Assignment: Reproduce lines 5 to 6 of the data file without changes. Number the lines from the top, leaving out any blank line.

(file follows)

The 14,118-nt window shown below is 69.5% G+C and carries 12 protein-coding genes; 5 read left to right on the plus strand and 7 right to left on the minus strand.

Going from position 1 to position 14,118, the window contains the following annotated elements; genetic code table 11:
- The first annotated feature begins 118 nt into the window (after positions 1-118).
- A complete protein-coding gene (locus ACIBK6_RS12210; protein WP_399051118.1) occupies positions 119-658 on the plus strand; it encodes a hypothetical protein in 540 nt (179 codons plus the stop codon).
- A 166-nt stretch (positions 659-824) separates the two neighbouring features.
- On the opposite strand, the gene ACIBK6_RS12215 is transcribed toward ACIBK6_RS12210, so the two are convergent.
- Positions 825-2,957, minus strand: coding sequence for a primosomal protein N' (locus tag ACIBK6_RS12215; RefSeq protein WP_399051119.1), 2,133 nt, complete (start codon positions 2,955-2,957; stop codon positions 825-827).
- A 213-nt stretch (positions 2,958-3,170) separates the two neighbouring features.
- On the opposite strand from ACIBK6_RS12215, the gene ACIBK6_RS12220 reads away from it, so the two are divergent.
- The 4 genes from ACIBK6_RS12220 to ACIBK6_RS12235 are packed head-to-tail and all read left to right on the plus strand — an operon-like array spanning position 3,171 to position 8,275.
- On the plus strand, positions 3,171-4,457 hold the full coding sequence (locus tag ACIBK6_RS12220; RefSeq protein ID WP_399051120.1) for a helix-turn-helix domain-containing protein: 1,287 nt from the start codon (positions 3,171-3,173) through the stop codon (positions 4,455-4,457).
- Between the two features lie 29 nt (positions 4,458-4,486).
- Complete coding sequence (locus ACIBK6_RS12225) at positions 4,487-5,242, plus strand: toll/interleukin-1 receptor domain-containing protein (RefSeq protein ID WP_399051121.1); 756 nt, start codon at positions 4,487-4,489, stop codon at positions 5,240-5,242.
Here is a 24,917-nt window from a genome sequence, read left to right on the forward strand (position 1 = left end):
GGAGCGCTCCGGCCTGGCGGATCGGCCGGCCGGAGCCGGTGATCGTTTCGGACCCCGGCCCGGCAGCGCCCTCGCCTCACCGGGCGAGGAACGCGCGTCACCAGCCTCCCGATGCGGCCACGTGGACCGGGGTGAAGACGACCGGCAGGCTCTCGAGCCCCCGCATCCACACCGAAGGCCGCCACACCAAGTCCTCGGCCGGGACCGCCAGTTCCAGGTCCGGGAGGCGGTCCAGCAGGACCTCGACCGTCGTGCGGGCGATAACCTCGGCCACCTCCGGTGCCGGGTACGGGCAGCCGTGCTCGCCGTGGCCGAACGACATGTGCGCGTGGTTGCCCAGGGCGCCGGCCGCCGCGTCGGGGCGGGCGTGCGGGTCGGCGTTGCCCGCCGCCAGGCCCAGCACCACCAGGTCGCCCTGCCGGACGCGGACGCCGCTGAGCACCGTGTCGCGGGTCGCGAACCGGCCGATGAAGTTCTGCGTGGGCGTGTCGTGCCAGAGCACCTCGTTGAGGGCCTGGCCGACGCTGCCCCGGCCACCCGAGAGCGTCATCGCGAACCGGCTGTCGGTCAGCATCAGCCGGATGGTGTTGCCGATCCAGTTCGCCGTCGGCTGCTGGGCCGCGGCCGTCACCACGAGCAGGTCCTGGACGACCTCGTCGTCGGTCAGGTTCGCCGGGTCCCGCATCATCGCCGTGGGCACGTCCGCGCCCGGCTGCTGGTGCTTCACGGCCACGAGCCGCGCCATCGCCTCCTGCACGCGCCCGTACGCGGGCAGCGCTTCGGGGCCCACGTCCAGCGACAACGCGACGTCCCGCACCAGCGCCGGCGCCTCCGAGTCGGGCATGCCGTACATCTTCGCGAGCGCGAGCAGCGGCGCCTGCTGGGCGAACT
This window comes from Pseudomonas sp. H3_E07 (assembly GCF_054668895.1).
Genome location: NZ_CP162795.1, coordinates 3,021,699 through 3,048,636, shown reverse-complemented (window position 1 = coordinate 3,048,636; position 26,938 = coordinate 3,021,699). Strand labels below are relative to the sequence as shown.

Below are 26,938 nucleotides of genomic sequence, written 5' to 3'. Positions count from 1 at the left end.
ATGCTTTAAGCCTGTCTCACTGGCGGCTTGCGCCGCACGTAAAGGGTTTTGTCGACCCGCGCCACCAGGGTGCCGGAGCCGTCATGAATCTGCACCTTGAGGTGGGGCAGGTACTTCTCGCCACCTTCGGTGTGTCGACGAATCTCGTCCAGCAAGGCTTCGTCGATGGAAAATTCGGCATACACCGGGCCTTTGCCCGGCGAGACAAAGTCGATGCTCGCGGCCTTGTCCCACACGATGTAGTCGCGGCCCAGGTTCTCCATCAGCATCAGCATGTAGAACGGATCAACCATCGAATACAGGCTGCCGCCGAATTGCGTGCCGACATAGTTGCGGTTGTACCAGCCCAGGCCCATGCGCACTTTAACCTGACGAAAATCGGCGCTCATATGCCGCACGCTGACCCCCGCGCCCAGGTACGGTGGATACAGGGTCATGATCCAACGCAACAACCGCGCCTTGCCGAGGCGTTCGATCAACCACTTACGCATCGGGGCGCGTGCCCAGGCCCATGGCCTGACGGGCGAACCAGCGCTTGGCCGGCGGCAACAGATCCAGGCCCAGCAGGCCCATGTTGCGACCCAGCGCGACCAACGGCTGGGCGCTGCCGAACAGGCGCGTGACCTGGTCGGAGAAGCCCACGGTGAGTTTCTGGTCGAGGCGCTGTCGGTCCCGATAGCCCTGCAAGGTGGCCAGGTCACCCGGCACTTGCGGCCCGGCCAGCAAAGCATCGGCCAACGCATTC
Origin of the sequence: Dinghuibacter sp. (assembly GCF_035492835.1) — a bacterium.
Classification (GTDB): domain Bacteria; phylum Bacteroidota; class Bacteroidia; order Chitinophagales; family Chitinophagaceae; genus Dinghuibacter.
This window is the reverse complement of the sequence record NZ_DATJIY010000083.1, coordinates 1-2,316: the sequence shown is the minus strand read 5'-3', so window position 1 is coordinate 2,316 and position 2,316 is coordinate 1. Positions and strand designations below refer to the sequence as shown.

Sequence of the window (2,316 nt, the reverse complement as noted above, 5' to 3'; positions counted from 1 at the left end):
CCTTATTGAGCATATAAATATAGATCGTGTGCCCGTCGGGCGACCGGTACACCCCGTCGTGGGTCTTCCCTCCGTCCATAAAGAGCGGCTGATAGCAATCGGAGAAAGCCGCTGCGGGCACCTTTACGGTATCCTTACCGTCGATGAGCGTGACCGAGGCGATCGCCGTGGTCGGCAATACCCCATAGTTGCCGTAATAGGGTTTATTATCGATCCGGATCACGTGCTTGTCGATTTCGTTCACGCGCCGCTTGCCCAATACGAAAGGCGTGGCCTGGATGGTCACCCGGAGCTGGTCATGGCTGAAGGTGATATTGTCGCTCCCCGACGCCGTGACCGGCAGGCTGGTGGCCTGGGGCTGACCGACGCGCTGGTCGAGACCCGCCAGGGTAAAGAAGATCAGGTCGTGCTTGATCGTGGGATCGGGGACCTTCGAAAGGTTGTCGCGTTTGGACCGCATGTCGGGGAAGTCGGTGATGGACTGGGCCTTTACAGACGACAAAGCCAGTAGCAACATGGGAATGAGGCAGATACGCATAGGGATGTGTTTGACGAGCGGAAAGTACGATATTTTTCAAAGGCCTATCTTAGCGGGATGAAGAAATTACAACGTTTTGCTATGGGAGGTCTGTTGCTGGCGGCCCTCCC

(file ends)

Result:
- A 166-nt stretch (positions 659-824) separates the two neighbouring features.
- On the opposite strand, the gene ACIBK6_RS12215 is transcribed toward ACIBK6_RS12210, so the two are convergent.